Connectivity - The rear panel of the SH910 has HDMI and USB connectors for digital sources and thumb-drive media as well as composite, component, and S-video inputs. There is also a LAN input that supports multiple LAN formats including centralized projector management, Crestron, SNMP, and PJ-Link. If remote control and monitoring is important to you, you will find that the SH910 accommodates most LAN environments. For wireless operation, you can purchase an optional wireless display adapter from BenQ for $129.

Remote Control and Menus - BenQ has done a nice job of keeping the remote control simple and easy to understand. Keys are clearly labeled, and some are color-coded. You will appreciate the built-in laser pointer for directing your audience's attention to specifics of your material, and source selections each have their own individual keys (Computer, HDMI, Video, S-Video, and Network). The menu navigation keys are large and well separated which is handy in dimly lit rooms, and the large, round Enter key is placed right in the middle of the key cluster. It takes very little time to get used to operating this remote without looking.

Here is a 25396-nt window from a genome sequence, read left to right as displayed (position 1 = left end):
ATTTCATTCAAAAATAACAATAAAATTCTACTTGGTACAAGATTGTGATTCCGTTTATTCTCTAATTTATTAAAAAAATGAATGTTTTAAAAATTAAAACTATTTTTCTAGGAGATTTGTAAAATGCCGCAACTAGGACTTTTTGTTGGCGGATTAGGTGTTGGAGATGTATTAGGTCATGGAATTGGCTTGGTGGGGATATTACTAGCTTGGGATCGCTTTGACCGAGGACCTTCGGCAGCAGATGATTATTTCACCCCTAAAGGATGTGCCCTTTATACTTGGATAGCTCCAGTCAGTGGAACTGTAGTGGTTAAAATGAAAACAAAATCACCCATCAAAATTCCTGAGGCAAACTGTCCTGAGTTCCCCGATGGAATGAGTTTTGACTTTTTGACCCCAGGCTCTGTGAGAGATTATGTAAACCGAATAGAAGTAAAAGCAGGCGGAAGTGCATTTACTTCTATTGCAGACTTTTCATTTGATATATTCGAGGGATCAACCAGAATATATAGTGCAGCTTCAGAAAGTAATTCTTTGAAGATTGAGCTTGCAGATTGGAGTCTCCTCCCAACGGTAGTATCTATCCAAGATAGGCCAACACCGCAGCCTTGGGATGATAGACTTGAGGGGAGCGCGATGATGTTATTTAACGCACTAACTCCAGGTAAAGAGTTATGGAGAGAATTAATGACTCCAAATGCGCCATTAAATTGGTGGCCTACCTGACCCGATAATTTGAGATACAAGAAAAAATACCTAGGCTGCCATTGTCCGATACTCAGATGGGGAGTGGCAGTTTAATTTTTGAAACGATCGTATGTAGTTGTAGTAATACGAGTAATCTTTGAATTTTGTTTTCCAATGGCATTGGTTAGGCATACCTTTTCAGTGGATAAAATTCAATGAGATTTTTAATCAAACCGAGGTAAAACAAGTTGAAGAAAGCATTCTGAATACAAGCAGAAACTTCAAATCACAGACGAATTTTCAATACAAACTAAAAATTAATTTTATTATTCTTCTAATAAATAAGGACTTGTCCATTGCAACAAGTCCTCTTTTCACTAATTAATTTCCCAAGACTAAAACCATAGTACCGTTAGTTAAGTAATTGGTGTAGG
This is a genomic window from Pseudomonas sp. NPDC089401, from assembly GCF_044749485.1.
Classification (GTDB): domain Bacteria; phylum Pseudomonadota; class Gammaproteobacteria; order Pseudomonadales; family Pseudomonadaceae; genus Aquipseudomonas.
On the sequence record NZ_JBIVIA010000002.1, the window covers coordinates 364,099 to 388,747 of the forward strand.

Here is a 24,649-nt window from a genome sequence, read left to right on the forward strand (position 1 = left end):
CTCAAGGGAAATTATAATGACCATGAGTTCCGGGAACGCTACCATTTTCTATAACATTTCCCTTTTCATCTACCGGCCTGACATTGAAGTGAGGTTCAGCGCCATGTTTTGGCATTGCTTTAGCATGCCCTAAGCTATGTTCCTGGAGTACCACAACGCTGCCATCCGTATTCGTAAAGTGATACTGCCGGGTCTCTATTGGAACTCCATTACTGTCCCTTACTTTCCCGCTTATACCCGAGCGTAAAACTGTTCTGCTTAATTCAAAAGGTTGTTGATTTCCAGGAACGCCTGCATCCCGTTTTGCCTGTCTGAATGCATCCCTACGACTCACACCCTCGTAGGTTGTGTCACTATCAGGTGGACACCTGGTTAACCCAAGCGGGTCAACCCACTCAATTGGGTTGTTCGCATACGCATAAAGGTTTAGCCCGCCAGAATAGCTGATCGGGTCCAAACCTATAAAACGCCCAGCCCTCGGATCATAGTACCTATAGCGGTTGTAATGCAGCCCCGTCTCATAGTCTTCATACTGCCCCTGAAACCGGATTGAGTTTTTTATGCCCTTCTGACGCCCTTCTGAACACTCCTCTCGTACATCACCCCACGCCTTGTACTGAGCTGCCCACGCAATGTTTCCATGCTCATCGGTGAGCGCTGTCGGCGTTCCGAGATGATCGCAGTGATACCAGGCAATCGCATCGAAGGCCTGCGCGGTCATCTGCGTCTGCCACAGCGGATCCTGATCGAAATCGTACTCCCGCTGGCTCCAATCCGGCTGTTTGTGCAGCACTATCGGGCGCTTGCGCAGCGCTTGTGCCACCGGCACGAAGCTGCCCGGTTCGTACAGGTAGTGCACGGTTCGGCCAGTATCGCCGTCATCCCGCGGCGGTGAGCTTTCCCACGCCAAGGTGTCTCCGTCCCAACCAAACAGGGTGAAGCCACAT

The on-screen menus are equally easy to use. Only one menu is layered, and the most common image settings are grouped on a single menu so setup is accomplished quickly.

Brightness - The SH910 has a theoretical maximum brightness specification of 4,000 ANSI lumens, and our test sample put out 3,810 lumens in its Dynamic preset mode. That makes it one of the brightest 1080p projectors currently available for under $1,800. Its other three preset modes had brightness readings as follows: Presentation - 3,040 lumens, Cinema - 2,180 lumens, and sRGB - 2,250 lumens.